Finishes at Talladega Superspeedway often come down to a matter of inches. A little luck in the draft can make all the difference in who gets pushed to the finish line first.

Maybe a little luck of Michael Jordan in the pits is all Tyler Reddick needed to make it happen.

"To have him here to experience victory lane for the first time," Reddick said, "Is really special."

Reddick benefitted from a bad block on track from Michael McDowell to sneak ahead and win the first pack race of his Cup career, Sunday's GEICO 500 at Talladega. As McDowell's Ford crashed heavily behind him, launching a multi-car incident, Reddick left his six-time NBA champion owner launching into a long-awaited celebration.

"I don't know if I crossed the line first or if the caution came out before I got there, but obviously we won the race," Reddick said of the wild ending. "Man, it was nuts."

This victory was the sixth for Jordan's team, 23XI Racing, but the first with Jordan atop the pit box. The best man in history carrying a basketball in his hand happily handled life's new chapter by carrying Reddick's son Beau in his arms and into victory lane.

What a big surprise for all involved: it's Bubba Wallace, not Reddick, who's known for his superspeedway prowess at 23XI. But when the No. 23 Toyota got wiped out in an earlier incident, that left Jordan's branded No. 45 to launch a last-ditch effort to the front with fellow Toyota drivers Martin Truex Jr. and Ty Gibbs in tow.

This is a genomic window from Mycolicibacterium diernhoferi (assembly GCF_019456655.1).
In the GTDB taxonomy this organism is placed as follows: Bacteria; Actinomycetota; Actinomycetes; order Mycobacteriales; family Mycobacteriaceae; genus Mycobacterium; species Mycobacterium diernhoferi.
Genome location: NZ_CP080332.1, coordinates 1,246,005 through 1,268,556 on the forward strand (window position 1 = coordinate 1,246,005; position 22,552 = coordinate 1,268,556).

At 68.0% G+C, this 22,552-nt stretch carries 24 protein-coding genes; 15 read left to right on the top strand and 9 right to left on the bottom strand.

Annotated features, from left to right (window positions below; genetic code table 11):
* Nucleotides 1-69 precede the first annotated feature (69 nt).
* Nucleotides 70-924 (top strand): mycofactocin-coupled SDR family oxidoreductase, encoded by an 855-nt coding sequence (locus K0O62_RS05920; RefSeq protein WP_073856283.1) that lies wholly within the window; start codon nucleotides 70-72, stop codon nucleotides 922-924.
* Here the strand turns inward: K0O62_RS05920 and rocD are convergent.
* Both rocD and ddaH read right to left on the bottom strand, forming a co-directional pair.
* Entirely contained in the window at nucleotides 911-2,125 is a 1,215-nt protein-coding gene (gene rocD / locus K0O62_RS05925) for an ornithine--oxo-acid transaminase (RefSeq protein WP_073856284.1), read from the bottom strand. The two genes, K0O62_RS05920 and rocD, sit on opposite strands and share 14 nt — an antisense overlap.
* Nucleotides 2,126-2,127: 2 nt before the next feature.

It all worked like a charm, Jordan revealing his presence to the driver only after the checkered flag waved. Being there to watch his handiwork in action was the latest achievement for a basketball star who's ever-present as a NASCAR owner.

"He is a study of the sport," Reddick's crew chief Billy Scott said. "I was talking to him before the race, and he watches every Truck race, every Xfinity race, every Cup race just trying to learn and understand what we're going through and figure out how he can help from the owner's side. It's impressive. Just to see the excitement on his face, that's what I enjoyed."

Jordan also enjoys rising toward the top level of NASCAR competition. Reddick is just the sixth driver to win this year amidst the dominance of two other programs: Hendrick Motorsports and Joe Gibbs Racing. Fifth in points, he's got seven top-10 finishes (tied for the most with William Byron) and has arguably been the most consistent driver throughout the course of the year.

The only major blemishes? Crashes at the Daytona 500 and Atlanta Motor Speedway, fellow pack races where the No. 45 team couldn't find their way forward. Checking this win off the bucket list is a big step considering this year's playoff schedule features two of these tracks.

"This, to me, is like an NBA Playoff game," Jordan said after the race. "I am so ecstatic, obviously, for the fans who support the sport itself. We've been working hard trying to get ourselves to compete with the top guys in the sport. We've done a heck of a job just to be where we are. For us to win and to win a big race like this, it means so much to me and for the effort the team has done."

Traffic Report